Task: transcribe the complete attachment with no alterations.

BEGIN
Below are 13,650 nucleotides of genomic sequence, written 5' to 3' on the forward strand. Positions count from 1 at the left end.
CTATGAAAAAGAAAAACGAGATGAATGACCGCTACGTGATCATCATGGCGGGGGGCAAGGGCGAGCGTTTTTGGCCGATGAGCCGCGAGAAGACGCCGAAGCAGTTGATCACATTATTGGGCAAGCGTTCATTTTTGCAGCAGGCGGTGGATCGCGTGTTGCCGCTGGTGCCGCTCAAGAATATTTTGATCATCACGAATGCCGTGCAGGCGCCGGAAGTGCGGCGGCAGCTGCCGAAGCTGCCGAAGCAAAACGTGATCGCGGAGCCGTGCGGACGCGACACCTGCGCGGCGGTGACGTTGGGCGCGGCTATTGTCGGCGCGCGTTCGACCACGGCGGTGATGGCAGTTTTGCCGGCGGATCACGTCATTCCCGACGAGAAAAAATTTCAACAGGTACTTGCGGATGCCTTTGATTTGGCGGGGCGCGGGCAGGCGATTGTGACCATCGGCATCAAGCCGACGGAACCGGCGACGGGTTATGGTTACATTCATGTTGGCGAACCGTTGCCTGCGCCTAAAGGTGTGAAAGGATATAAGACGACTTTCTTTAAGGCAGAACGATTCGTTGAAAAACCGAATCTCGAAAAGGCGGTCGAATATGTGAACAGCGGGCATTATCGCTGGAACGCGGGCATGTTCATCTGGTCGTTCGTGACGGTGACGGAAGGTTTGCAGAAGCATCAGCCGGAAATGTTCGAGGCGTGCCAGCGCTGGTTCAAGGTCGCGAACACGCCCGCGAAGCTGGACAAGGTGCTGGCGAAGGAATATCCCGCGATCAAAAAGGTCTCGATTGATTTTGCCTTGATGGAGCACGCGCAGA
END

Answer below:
Below are 13,650 nucleotides of genomic sequence, written 5' to 3' on the forward strand. Positions count from 1 at the left end.
CTATGAAAAAGAAAAACGAGATGAATGACCGCTACGTGATCATCATGGCGGGGGGCAAGGGCGAGCGTTTTTGGCCGATGAGCCGCGAGAAGACGCCGAAGCAGTTGATCACATTATTGGGCAAGCGTTCATTTTTGCAGCAGGCGGTGGATCGCGTGTTGCCGCTGGTGCCGCTCAAGAATATTTTGATCATCACGAATGCCGTGCAGGCGCCGGAAGTGCGGCGGCAGCTGCCGAAGCTGCCGAAGCAAAACGTGATCGCGGAGCCGTGCGGACGCGACACCTGCGCGGCGGTGACGTTGGGCGCGGCTATTGTCGGCGCGCGTTCGACCACGGCGGTGATGGCAGTTTTGCCGGCGGATCACGTCATTCCCGACGAGAAAAAATTTCAACAGGTACTTGCGGATGCCTTTGATTTGGCGGGGCGCGGGCAGGCGATTGTGACCATCGGCATCAAGCCGACGGAACCGGCGACGGGTTATGGTTACATTCATGTTGGCGAACCGTTGCCTGCGCCTAAAGGTGTGAAAGGATATAAGACGACTTTCTTTAAGGCAGAACGATTCGTTGAAAAACCGAATCTCGAAAAGGCGGTCGAATATGTGAACAGCGGGCATTATCGCTGGAACGCGGGCATGTTCATCTGGTCGTTCGTGACGGTGACGGAAGGTTTGCAGAAGCATCAGCCGGAAATGTTCGAGGCGTGCCAGCGCTGGTTCAAGGTCGCGAACACGCCCGCGAAGCTGGACAAGGTGCTGGCGAAGGAATATCCCGCGATCAAAAAGGTCTCGATTGATTTTGCCTTGATGGAGCACGCGCAGA